Somehow these strange people think that our foreign policy should be centered around our being contrite. On all matters. At all times.

Take for example the south Asia tsunami disaster. Yes, I'm referring to that wall of water that swept away as many as 145,000 people. As the editors at the New York Sun point out, the usual suspects are surfacing to blame us:
Leave it to the American left to find a villain of the tsunami disaster - not Mother Nature but President Bush. The Washington Post on Wednesday trotted out the former president of the Council on Foreign Relations, Leslie Gelb, to pronounce that Mr. Bush was, as the Post conveyed it, "missing an opportunity to demonstrate American benevolence." The New York Times editorialized yesterday that American aid offers were "stingy" and "miserly." Rep. Joseph Crowley, a Democrat of Queens, declared that the Bush administration is "asleep at the wheel." Juan Cole, a history professor at the University of Michigan who runs an anti-Bush Web site, wrote, "If Bush were a statesman, he would have flown to Jakarta and announced his solidarity with the Muslims of Indonesia."

This is contemporary American leftist illogic distilled to pure hypocrisy: When America tries to depose a dictator like Saddam Hussein who put tens of thousands of Iraqi Shiites in mass graves and who was trying to acquire weapons that would allow him to kill tens of thousands of Israelis or Americans, the left complains that America is trying to be a global policeman and needs to learn humility. But when a naturally generated tsunami hits Indonesia, Sri Lanka and Thailand, killing hundreds of thousands, it is somehow assumed that the American government must take the lead in the disaster relief efforts. (link)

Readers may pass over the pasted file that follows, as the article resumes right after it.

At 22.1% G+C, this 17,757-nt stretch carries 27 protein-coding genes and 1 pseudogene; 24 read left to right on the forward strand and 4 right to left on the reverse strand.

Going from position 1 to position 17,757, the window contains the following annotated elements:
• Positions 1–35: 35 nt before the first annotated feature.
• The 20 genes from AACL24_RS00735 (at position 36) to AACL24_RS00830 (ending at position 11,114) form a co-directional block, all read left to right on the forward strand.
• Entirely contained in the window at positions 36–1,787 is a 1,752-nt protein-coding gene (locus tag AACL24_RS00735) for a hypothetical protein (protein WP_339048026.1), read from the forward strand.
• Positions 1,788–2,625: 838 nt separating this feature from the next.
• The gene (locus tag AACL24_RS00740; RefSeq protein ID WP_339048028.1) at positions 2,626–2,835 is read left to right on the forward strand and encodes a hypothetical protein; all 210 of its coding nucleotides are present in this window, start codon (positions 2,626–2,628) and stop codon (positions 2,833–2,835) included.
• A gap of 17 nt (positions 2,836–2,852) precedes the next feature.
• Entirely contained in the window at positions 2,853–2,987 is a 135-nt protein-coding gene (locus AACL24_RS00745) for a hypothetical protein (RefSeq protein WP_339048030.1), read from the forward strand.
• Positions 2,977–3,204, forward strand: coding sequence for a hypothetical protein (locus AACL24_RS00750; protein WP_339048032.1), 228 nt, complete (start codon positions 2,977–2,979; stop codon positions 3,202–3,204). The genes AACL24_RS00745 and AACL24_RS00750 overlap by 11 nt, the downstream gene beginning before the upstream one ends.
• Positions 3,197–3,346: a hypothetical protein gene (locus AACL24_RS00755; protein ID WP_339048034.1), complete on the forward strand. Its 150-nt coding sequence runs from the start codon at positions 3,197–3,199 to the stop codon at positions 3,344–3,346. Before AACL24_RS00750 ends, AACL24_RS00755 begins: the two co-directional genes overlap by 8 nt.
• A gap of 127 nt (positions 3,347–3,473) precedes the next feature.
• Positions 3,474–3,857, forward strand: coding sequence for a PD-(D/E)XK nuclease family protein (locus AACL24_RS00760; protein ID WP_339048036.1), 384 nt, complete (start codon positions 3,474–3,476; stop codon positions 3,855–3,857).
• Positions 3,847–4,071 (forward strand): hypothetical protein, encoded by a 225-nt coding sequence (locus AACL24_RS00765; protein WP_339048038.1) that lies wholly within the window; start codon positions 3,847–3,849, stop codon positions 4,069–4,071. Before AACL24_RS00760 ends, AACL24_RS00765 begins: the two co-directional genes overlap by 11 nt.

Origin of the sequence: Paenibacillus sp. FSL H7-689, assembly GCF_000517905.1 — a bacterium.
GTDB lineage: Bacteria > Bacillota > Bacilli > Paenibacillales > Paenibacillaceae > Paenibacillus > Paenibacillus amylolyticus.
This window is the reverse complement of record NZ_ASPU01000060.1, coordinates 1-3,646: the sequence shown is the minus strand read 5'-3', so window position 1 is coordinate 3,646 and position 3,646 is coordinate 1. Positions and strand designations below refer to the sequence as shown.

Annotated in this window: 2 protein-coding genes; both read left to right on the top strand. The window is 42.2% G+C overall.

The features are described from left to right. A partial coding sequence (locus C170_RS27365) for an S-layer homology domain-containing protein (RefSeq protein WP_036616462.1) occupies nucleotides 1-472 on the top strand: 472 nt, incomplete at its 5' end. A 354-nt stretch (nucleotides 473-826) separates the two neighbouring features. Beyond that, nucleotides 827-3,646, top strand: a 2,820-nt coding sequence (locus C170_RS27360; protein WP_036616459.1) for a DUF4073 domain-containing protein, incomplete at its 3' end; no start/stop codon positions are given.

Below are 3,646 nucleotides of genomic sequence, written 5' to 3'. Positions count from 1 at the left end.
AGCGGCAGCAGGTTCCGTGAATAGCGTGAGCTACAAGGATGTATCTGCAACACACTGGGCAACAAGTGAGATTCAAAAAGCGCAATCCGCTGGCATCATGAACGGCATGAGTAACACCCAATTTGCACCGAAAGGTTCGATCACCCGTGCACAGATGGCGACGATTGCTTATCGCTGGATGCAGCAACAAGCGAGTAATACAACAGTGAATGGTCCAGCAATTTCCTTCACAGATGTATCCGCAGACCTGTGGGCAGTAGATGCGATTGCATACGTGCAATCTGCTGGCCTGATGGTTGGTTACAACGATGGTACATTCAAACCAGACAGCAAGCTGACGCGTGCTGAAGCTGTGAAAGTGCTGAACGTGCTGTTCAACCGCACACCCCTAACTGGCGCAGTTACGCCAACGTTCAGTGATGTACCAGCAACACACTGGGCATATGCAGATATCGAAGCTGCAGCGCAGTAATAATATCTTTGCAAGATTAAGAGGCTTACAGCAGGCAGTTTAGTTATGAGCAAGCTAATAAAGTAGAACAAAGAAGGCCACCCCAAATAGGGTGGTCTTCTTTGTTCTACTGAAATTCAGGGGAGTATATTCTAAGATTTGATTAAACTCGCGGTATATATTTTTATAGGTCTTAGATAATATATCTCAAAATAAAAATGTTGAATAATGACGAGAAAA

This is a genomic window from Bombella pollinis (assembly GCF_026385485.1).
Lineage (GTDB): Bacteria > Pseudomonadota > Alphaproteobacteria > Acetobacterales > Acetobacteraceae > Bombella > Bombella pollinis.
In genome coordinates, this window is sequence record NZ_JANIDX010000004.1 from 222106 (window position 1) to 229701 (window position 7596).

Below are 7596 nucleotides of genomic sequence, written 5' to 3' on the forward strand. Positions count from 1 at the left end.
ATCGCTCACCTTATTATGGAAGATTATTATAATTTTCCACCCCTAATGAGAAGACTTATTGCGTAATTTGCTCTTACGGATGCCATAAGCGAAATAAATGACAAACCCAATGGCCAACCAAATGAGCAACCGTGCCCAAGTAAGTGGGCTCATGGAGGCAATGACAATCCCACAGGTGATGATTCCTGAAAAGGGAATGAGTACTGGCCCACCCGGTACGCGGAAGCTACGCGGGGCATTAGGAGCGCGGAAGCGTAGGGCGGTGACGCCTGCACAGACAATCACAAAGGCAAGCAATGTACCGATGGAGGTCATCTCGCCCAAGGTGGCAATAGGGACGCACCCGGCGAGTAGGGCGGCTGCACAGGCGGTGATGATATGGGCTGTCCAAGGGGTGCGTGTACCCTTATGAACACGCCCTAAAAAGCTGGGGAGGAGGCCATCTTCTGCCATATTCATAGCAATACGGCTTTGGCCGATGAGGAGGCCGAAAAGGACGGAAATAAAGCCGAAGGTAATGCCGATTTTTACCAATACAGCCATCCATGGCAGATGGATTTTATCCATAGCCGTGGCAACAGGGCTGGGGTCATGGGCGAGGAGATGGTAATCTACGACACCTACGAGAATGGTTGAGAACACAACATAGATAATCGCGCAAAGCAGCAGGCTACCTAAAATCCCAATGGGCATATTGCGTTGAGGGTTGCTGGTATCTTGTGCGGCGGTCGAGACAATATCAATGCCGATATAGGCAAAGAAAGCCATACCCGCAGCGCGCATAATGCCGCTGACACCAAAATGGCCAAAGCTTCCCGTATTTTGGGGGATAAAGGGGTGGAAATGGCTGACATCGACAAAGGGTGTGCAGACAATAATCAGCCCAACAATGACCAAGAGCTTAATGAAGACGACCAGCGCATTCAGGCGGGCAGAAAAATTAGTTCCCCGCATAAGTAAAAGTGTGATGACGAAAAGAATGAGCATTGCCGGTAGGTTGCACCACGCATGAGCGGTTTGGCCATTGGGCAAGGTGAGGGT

There are actions that I have taken over the years for which I occassionally feel the need to apologize. My actions. To those my actions have affected. An argument could be made, I suppose, that there are incidents that the United States government could legitimately apologize for. The internment of Japanese-Americans comes to mind. The sanctioning of slavery by our government from 1789 to 1865 (it is written into the Constitution; look it up).

But we owe no apologies to anyone anywhere in the world for anything we - or our ancestors - ever did. And to act as if we were supplicants to anyone on this earth is wrong-headed and beneath us.

We will be there to help the people of south Asia get through this disaster (I donated to the American Red Cross again yesterday). We will - as always - have a greater presence there than any other people on the planet. Including the French, the darlings of the left. Especially the French. But to think our reaching out to Muslims after this calamity will somehow soften the hearts of one single Arab exhibits a very soft brain. We went to war in Kosovo a few years ago to protect the Muslim minority there and I don't remember one Arab or Muslim leader thanking us. And to act under current circumstances with the expectation of receiving good wishes in return is callous - and a bit goofy.

We will help the suffering people of Indonesia and Sri Lanka and Thailand because that is what we do. And we will do it in spite of the fact that people on the left - both here and in Europe - will criticize us for having done it wrong. Or too late. Or not enough. Or for the wrong reasons. We will give aid and comfort and get on with our lives. That's who we are.